How To Find Studs in Plaster Walls

We have tried a number of different methods to find studs in plaster walls. Plaster walls pose a unique challenge because of their thickness and how the lath and plaster walls were originally built. We made a list of some helpful methods to go about finding the studs in plaster walls. The video below is a demonstration of one of our more favorite plaster wall stud finding tools. Hope this helps!

best way to find studs in plaster and lath walls

The tool in that video is called a : Zircon MetalliScanner m40 Handheld Electronic Metal Detector. It’s advantage is it can penetrate thick walls looking for metal. In old houses, lath is attached with numerous small nails and this scanner seems to do a good job finding them and the studs the lath is nailed onto.

Below, you can read up on some additional tricks of the trade to help you to go in search of and discover those illusive studs!

  1. Follow the outlets: If you’re trying to hang a picture or mount a shelf, a good place to start is by finding the electrical outlets or switch boxes on your wall. These are typically attached to the framing behind the plaster, so if you can locate an outlet or switch, you can use it as a reference point to find the studs on either side. To do this, turn off the power to the outlet or switch at the breaker box and remove the cover plate. You can then use a small flashlight or phone light to look inside the box and see if you can spot the edges of the framing.
  2. Go fishing with a magnet: Plaster is not magnetic, but the nails or screws used to attach the framing to the studs are. You can use this to your advantage by getting a small magnet, like a refrigerator magnet, and holding it up to the wall. Slowly move the magnet over the surface of the wall and see if it sticks in any one spot. If it does, that could be a good indication that there’s a nail or screw (and therefore a stud) behind the plaster.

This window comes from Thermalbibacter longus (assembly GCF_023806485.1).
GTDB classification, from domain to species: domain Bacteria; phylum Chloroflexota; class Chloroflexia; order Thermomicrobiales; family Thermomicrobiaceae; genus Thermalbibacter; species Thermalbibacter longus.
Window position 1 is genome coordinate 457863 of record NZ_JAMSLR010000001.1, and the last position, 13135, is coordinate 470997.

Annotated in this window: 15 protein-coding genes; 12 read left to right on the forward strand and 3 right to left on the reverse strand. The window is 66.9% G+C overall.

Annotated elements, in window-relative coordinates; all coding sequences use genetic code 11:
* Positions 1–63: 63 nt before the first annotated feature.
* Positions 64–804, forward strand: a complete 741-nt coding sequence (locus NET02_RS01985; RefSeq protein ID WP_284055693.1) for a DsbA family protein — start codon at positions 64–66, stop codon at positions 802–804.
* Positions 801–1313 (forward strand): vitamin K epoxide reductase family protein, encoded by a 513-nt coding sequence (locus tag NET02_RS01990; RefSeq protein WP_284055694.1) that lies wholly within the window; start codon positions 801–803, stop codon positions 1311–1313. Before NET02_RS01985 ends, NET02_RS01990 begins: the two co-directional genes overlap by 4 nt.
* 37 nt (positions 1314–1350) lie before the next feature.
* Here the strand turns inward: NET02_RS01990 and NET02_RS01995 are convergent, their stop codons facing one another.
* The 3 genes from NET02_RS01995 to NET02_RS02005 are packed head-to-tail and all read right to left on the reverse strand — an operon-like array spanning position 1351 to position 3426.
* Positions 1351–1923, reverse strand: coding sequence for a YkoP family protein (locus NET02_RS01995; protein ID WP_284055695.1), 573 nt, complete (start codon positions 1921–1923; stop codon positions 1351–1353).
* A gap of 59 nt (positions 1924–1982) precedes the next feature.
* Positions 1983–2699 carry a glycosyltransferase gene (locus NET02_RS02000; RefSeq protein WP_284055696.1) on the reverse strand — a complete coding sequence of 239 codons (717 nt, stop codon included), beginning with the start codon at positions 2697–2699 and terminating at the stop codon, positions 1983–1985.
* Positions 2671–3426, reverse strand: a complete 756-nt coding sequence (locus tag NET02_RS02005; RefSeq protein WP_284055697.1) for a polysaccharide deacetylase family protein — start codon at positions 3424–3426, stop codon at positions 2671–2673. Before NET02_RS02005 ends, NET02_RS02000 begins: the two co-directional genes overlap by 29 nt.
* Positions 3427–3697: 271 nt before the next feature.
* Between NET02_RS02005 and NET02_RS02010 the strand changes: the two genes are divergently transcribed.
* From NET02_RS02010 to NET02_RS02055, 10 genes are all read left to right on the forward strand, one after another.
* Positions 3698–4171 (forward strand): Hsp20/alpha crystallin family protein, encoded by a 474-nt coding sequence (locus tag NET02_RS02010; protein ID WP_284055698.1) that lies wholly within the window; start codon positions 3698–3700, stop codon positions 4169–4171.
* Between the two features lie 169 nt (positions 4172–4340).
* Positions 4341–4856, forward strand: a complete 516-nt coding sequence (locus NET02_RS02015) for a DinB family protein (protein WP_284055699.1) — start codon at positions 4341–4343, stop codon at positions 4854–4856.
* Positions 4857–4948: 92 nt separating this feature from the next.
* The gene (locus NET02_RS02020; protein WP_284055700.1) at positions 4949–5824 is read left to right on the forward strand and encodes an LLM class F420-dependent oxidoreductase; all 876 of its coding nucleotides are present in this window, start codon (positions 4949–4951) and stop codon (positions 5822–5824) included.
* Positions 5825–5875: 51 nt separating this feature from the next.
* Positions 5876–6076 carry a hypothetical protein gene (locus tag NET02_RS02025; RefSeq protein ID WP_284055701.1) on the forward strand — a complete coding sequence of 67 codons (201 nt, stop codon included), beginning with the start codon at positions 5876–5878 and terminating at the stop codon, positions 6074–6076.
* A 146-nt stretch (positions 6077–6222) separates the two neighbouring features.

3. Tap it out: Plaster is a softer material than wood, so it will have a different sound when you tap on it. To use this method, simply grab a small hammer or other hard object and gently tap on the wall in different areas. Listen for a change in the sound – a solid, more muffled sound is likely to be a stud, while a hollow, more resonant sound is likely to be just the plaster.
  4. Invest in a stud finder: If you don’t want to get too hands-on with your wall-hunting, you can always opt for a stud finder. These electronic devices use sensors to locate the framing behind the plaster and can save you a lot of time and effort. Just keep in mind that they can be a bit on the pricey side, so you might want to consider one of the other methods if you’re on a tight budget.
  5. Check the corners: The corners of a room are usually the strongest points in the wall, and the studs are often located close to the corners. If you’re having trouble finding a stud elsewhere, try feeling along the corners of the room for a stud or use one of the other methods above to help you locate it.

Remember to use caution when working with walls, as there may be electrical wires or other hazards hidden behind the plaster. If you’re not sure what you’re doing or feel uncomfortable with the process, it’s always best to consult a professional. Happy hunting!